The doctrine of preemption springs from the simple mandate that the "Constitution, and the Laws of the United States . . . shall be the Supreme Law of the Land . . . ." U.S. Const. art. VI, cl.2. Chief Justice Marshall first stated the doctrine in Gibbons v. Ogden, 22 U.S. (9 Wheat.) 1, 6 L.Ed. 23 (1824):

The nullity of any act, inconsistent with the Constitution, is produced by the declaration, that the Constitution is the supreme law. The appropriate application of that part of the clause which confers the same supremacy on laws and treaties, is to such acts of the state legislatures as do not transcend their powers, but though enacted in the execution of acknowledged state powers, interfere with, or are contrary to, the laws of Congress, in pursuance of the Constitution, or some treaty made under the authority of the United States. In every case, the act of Congress, or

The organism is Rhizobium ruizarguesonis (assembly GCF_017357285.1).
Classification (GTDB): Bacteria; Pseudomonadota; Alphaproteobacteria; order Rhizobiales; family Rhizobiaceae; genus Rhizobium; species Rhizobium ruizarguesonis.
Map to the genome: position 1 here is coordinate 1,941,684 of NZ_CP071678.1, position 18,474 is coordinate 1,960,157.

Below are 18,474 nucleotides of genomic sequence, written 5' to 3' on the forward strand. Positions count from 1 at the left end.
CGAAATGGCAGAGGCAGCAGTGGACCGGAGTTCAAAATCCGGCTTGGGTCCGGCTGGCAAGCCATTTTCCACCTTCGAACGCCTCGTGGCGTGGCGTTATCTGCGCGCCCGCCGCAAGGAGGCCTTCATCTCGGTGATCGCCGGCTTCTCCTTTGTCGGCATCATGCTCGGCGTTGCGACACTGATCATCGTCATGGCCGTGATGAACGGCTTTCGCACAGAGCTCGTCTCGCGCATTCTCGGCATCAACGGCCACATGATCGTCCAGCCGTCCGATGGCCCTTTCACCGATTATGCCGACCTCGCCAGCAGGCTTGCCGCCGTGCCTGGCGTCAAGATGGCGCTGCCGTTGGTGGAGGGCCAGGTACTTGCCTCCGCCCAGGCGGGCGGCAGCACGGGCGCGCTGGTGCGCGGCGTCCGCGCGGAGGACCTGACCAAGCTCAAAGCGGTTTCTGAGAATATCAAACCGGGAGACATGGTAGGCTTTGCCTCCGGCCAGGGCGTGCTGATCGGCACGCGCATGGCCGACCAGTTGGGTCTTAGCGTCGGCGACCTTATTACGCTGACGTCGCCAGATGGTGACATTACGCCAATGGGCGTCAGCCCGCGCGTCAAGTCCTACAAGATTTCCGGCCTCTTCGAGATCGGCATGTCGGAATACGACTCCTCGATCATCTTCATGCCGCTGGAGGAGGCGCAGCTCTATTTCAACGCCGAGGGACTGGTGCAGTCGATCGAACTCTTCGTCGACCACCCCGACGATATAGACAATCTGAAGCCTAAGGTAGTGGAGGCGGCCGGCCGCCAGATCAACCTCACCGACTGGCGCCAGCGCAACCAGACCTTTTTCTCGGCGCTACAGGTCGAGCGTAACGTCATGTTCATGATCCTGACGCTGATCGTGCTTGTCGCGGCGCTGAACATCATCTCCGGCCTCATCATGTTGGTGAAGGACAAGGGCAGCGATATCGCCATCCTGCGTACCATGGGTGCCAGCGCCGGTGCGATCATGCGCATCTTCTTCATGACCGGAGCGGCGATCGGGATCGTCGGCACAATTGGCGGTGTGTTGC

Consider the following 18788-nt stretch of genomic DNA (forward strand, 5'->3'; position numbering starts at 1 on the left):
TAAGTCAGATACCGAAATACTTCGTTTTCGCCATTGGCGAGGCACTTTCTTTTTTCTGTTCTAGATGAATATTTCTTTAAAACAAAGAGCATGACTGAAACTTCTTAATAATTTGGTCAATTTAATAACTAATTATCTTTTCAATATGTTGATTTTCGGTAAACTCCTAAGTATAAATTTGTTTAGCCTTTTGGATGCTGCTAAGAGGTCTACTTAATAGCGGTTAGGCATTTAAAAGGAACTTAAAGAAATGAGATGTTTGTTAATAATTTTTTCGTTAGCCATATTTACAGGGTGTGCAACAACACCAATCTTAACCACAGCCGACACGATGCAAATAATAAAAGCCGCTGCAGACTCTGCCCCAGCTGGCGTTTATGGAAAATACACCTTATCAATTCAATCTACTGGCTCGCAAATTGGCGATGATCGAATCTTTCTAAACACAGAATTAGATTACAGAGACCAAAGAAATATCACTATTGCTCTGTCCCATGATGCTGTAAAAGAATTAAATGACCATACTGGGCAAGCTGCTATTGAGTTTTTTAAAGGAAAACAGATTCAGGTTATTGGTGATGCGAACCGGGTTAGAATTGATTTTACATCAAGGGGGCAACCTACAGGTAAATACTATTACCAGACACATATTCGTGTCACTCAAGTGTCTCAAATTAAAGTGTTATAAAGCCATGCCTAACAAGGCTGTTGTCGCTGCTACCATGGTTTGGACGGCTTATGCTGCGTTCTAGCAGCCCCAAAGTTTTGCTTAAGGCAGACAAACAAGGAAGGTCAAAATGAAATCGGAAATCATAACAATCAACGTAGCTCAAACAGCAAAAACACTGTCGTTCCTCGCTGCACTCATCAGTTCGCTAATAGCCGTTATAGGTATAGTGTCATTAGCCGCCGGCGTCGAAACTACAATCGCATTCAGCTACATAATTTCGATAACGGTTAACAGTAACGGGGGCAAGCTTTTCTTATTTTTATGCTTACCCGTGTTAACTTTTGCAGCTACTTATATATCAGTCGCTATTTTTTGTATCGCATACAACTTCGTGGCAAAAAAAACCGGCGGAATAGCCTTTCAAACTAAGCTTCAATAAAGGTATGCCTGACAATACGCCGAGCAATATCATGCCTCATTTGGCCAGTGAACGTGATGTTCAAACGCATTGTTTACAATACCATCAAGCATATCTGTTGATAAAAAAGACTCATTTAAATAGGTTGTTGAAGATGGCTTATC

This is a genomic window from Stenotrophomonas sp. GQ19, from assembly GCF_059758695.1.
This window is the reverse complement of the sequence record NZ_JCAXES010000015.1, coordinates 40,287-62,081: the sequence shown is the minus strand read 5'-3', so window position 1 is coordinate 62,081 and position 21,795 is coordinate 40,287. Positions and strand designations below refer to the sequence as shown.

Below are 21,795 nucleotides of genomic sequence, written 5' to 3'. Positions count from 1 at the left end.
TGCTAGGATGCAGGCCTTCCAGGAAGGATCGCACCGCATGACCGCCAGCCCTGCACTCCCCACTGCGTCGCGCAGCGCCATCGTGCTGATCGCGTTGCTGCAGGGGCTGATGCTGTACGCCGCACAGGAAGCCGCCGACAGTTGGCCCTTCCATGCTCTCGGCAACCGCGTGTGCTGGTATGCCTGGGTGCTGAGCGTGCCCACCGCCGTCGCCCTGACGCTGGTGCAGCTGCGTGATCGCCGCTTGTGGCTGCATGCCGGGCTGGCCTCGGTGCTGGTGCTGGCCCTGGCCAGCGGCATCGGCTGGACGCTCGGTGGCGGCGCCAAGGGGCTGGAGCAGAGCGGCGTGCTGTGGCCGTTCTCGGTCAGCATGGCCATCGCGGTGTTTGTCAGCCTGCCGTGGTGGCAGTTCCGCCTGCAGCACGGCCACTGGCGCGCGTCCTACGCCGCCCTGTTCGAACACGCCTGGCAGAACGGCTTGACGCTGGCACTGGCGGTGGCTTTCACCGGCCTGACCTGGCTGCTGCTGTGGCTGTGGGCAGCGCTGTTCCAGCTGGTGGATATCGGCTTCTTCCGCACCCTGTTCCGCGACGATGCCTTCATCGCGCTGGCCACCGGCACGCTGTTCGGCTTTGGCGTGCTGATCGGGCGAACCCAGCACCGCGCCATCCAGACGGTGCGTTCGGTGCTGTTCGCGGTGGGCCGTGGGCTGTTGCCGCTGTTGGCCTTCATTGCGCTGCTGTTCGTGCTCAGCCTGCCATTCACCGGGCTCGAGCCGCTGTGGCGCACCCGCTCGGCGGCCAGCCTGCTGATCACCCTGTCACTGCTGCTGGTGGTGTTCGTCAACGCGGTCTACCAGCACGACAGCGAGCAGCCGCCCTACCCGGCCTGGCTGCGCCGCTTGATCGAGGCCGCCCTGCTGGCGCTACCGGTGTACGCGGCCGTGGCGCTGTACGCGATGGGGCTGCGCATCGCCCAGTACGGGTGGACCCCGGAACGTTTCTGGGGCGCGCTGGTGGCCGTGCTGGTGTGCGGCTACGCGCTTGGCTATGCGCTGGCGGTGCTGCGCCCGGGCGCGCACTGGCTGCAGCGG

[ 364 Pa. Super. Page 282]

    the treaty, is supreme; and the law of the state, though enacted in the exercise of powers not controverted, must yield to it.

22 U.S. (9 Wheat.) at 210-11.

It is well settled that federal law can preempt state law in two ways. Congress can intend to occupy the entire field so there would be no applicable state law on the subject, Exxon Corp. v. Georgia Ass'n of Petroleum Retailers, 484 F.Supp. 1008, 1017 (N.D.Ga.1979), or state law may, in fact, conflict with federal law. Such conflict occurs where compliance with both federal and state regulation is a physical impossibility, Florida Lime & Avocado Growers, Inc. v. Paul, 373 U.S. 132, 132-43, 83 S.Ct. 1210, 1210-17, 10 L.Ed.2d 248 (1963), or where state law "stands as an obstacle to the accomplishment and execution of the full purposes and objectives of Congress." Hines v. Davidowitz, 312 U.S. 52, 67, 61 S.Ct. 399, 404, 85 L.Ed. 581 (1941).